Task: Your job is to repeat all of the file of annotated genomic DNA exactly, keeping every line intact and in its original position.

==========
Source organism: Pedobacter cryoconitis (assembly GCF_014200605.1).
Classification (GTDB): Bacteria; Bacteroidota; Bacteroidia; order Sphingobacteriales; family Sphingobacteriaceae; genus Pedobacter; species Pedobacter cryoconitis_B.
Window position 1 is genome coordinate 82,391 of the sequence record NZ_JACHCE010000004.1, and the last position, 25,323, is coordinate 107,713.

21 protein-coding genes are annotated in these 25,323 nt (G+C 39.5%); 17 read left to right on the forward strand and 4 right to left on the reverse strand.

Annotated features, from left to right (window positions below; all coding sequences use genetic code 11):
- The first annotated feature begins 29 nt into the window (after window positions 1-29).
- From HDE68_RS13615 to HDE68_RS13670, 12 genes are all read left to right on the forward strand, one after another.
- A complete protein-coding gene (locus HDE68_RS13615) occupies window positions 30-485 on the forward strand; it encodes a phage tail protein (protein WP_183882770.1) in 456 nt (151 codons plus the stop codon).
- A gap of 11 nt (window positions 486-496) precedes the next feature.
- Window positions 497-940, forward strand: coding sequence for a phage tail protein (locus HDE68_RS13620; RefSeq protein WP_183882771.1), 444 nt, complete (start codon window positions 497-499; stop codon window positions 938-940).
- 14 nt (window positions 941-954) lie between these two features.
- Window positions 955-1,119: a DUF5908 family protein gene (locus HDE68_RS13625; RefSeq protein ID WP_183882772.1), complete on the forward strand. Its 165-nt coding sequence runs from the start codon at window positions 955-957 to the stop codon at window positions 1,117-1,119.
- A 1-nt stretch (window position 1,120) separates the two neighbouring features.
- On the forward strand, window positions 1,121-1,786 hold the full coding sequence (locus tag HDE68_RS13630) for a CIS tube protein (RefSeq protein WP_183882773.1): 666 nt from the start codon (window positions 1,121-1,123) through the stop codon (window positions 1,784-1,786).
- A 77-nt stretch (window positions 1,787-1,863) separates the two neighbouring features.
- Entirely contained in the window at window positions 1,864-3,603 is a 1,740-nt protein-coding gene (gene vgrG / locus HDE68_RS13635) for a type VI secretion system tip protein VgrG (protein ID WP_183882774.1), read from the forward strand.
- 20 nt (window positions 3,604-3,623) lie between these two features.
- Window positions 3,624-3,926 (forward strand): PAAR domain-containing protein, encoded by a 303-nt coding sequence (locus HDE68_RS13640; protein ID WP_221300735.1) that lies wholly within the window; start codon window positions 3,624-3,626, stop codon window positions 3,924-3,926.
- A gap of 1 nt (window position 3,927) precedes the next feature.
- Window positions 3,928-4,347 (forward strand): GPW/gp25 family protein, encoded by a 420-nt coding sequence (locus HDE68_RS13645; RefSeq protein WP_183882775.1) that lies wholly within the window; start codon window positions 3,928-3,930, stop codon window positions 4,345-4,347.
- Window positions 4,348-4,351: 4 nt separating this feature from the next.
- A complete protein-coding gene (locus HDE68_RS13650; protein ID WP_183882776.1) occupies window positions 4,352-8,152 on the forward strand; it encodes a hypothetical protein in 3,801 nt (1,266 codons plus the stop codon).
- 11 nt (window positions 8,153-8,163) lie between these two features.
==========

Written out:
Source organism: Pedobacter cryoconitis (assembly GCF_014200605.1).
Classification (GTDB): Bacteria; Bacteroidota; Bacteroidia; order Sphingobacteriales; family Sphingobacteriaceae; genus Pedobacter; species Pedobacter cryoconitis_B.
Window position 1 is genome coordinate 82,391 of the sequence record NZ_JACHCE010000004.1, and the last position, 25,323, is coordinate 107,713.

21 protein-coding genes are annotated in these 25,323 nt (G+C 39.5%); 17 read left to right on the forward strand and 4 right to left on the reverse strand.

Annotated features, from left to right (window positions below; all coding sequences use genetic code 11):
- The first annotated feature begins 29 nt into the window (after window positions 1-29).
- From HDE68_RS13615 to HDE68_RS13670, 12 genes are all read left to right on the forward strand, one after another.
- A complete protein-coding gene (locus HDE68_RS13615) occupies window positions 30-485 on the forward strand; it encodes a phage tail protein (protein WP_183882770.1) in 456 nt (151 codons plus the stop codon).
- A gap of 11 nt (window positions 486-496) precedes the next feature.
- Window positions 497-940, forward strand: coding sequence for a phage tail protein (locus HDE68_RS13620; RefSeq protein WP_183882771.1), 444 nt, complete (start codon window positions 497-499; stop codon window positions 938-940).
- 14 nt (window positions 941-954) lie between these two features.
- Window positions 955-1,119: a DUF5908 family protein gene (locus HDE68_RS13625; RefSeq protein ID WP_183882772.1), complete on the forward strand. Its 165-nt coding sequence runs from the start codon at window positions 955-957 to the stop codon at window positions 1,117-1,119.
- A 1-nt stretch (window position 1,120) separates the two neighbouring features.
- On the forward strand, window positions 1,121-1,786 hold the full coding sequence (locus tag HDE68_RS13630) for a CIS tube protein (RefSeq protein WP_183882773.1): 666 nt from the start codon (window positions 1,121-1,123) through the stop codon (window positions 1,784-1,786).
- A 77-nt stretch (window positions 1,787-1,863) separates the two neighbouring features.
- Entirely contained in the window at window positions 1,864-3,603 is a 1,740-nt protein-coding gene (gene vgrG / locus HDE68_RS13635) for a type VI secretion system tip protein VgrG (protein ID WP_183882774.1), read from the forward strand.
- 20 nt (window positions 3,604-3,623) lie between these two features.
- Window positions 3,624-3,926 (forward strand): PAAR domain-containing protein, encoded by a 303-nt coding sequence (locus HDE68_RS13640; protein ID WP_221300735.1) that lies wholly within the window; start codon window positions 3,624-3,626, stop codon window positions 3,924-3,926.
- A gap of 1 nt (window position 3,927) precedes the next feature.
- Window positions 3,928-4,347 (forward strand): GPW/gp25 family protein, encoded by a 420-nt coding sequence (locus HDE68_RS13645; RefSeq protein WP_183882775.1) that lies wholly within the window; start codon window positions 3,928-3,930, stop codon window positions 4,345-4,347.
- Window positions 4,348-4,351: 4 nt separating this feature from the next.
- A complete protein-coding gene (locus HDE68_RS13650; protein ID WP_183882776.1) occupies window positions 4,352-8,152 on the forward strand; it encodes a hypothetical protein in 3,801 nt (1,266 codons plus the stop codon).
- 11 nt (window positions 8,153-8,163) lie between these two features.